This incident also underlined yet again how this ‘age of information’ is under siege from disinformation and misinformation, especially at a time when ‘facts’ are made up or distorted
“The term ‘fake news’ is an oxymoron,” states Ghazala Yasmin, professor at the department of Journalism and Mass Communication, Aliah University, Kolkata. “The primary characteristic of news is accurate information, or fact.” In her opinion, there are two important aspects of the “information disorder system” which are “misinformation and disinformation”.
She elaborates, “Misinformation is an inaccurate piece of reportage which may be spread without realising that it is false, whereas disinformation is a deliberate, intentional lie.” According to the American Psychological Association, “misinformation” is false or inaccurate information—getting the facts wrong. “Disinformation” is false information which is deliberately intended to mislead—intentionally making the misstated facts.
According to Yasmin, the reason for planting disinformation in this highly polarised world is mostly political. But some people also aim to achieve other ulterior motives like financial gain, instant popularity, or success, by creating an echo chamber of filter bubbles. Indeed, filter bubbles and digital echo chambers are considered among the major reasons for polarisation and radicalisation.
A candidate may use disinformation to get citizens to believe what they say or a campaign can spread disinformation to target and undermine rivals. Hostile agencies can use disinformation for election interference
On the Forbes website last month, Jody R. Westby, CEO of Global Cyber Risk, urged, “It is time to pass laws to protect voters against disinformation.” She wrote, “Disinformation presents a real and dangerous threat to democracy. A candidate may use disinformation to get citizens to believe what they say and vote for them, or a campaign can spread disinformation to target and undermine rivals. These disinformation campaigns can be very effective, and they provide a foundation for foreign interference in elections.”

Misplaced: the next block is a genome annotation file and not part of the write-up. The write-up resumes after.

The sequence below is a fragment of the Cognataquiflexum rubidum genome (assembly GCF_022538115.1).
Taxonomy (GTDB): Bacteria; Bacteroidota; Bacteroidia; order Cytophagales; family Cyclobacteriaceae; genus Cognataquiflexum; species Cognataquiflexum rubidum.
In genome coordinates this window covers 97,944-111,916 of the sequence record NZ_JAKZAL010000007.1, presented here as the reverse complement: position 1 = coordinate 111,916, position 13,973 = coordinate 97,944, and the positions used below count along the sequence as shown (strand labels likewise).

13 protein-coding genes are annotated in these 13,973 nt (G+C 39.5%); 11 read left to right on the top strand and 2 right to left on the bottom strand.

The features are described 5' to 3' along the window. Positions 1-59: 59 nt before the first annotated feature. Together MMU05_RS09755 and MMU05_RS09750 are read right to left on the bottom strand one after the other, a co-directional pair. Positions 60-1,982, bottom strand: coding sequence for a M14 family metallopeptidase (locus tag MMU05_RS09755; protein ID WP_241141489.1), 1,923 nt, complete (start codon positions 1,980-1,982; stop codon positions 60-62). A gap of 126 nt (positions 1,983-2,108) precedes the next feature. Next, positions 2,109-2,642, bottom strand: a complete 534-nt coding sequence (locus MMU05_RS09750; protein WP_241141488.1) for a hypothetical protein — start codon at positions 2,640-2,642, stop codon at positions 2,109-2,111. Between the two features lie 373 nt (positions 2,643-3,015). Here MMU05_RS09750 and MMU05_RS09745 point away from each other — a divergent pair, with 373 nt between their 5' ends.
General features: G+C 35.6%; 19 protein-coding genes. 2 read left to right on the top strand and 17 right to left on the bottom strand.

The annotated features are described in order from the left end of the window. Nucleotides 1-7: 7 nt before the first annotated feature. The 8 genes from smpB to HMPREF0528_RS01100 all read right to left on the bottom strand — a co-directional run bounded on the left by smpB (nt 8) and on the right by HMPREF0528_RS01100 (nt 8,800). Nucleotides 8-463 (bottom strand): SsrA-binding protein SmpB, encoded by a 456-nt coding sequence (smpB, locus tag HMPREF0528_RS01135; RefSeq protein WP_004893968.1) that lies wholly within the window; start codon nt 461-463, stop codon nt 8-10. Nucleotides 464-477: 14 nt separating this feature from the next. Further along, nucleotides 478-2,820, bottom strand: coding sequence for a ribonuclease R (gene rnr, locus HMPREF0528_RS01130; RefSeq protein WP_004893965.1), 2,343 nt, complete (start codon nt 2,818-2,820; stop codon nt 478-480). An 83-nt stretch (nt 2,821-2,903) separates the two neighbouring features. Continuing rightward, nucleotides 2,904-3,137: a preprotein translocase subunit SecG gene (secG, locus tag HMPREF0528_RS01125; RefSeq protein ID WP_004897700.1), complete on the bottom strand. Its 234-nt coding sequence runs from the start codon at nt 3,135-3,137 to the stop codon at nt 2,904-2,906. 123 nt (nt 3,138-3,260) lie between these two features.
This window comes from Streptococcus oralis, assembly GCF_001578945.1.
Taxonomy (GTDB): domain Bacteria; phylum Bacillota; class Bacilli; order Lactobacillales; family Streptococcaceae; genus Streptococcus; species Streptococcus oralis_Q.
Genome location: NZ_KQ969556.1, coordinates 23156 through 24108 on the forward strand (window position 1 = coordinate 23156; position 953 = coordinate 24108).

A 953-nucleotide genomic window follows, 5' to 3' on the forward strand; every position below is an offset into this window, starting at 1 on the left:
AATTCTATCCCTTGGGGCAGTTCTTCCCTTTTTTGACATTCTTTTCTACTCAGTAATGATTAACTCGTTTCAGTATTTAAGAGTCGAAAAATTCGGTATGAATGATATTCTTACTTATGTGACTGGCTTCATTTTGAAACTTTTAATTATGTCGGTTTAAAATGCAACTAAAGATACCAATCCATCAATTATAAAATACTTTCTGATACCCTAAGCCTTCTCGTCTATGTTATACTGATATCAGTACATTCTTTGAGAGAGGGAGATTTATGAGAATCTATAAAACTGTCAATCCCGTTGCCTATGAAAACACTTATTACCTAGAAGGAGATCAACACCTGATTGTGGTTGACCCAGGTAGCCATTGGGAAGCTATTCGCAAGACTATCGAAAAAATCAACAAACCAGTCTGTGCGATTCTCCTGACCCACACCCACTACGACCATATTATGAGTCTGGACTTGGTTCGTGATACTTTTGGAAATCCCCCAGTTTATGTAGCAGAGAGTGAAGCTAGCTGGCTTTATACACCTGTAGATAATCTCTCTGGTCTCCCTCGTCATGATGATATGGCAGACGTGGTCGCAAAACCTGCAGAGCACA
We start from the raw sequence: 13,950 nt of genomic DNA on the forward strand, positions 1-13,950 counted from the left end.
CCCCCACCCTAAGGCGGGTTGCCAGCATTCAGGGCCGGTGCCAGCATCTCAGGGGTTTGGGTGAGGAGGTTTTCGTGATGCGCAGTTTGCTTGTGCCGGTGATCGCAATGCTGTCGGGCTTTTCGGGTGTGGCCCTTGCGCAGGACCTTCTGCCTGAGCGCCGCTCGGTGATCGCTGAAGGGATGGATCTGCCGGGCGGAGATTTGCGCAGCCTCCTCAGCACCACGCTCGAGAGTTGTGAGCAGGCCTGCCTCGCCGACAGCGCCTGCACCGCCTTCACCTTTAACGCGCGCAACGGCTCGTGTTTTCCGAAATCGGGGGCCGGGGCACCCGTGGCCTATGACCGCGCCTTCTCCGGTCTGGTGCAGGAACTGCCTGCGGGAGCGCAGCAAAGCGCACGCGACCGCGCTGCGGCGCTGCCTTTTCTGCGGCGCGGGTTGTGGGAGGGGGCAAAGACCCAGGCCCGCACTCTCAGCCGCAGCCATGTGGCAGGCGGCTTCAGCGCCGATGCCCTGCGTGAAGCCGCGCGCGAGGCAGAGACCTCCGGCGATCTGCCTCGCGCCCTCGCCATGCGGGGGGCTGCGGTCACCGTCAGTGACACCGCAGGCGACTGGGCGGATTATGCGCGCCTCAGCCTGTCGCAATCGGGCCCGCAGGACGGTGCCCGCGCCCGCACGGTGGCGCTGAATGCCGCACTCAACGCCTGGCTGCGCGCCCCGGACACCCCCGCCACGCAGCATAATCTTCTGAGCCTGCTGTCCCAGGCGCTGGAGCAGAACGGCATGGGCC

Sometimes, it may also be the work of a prankster. Recently, a social media post went viral that quoted a Reserve Bank of India (RBI) order that foreigners could still exchange Indian currency demonetized in 2016. The Press Information Bureau (PIB), the government’s information services arm, found through a fact check that no such order had been issued by the RBI. The PIB tweeted its findings and clarified that the claim was fake. “An order issued in the name of @RBI claims that exchange facility for Indian demonetized currency notes for foreign citizens has been extended… This order is #fake… The exchange facility for Indian demonetized currency notes for foreign citizens ended in 2017,” it said on its official handle, @PIBFactCheck.
Truth, according to Chief Justice of India Dhananjaya Y. Chandrachud, has become a victim in an age of false news. “With the spread of social media, something which is said as a seed on social media can germinate, virtually, into a whole theory which can never be tested on the anvil of rationale,” he said during the inaugural address at the American Bar Association in New Delhi recently.
“You should be careful of taking any information or news at face value today,” says Sambit Pal, head of the Department of Broadcasting at MIT ADT University. “Anything that stirs your emotions, passion or propagates an unfounded belief should be cross-checked and re-checked as many times as possible.”
A social media post went viral quoting an RBI order that foreigners could still exchange Indian currency demonetized in 2016. The fact-checking arm of the PIB found that no such order had been issued by the RBI
Emotions, passion, ideology may indeed create a web of lies that one would sometimes believe to be the truth. Sixty-eight-year-old Agya (not his real name) spends most of his day exchanging WhatsApp messages. For him, any message that his heart takes to is the ultimate truth. He even ‘creates’ news whenever he feels the need to defend something indefensible. When his children or friends ask him for the source of such ‘information’, he avoids a direct answer. Though most of the people around him know he is making things up, he is content in his own cocoon. It is a delusional disorder that such people suffer but they end up spawning many fakes, believing them to be facts. While such symptoms may be cured with timely intervention and expert help, it is perhaps impossible to rectify the mechanics of an advertently evil mind.
“We are all vulnerable to falling for misinformation and manipulation, irrespective of our age and educational background. So, we should learn to use our own critical thinking skills,” says Joydeep Dasgupta, an award-winning multi-media journalist.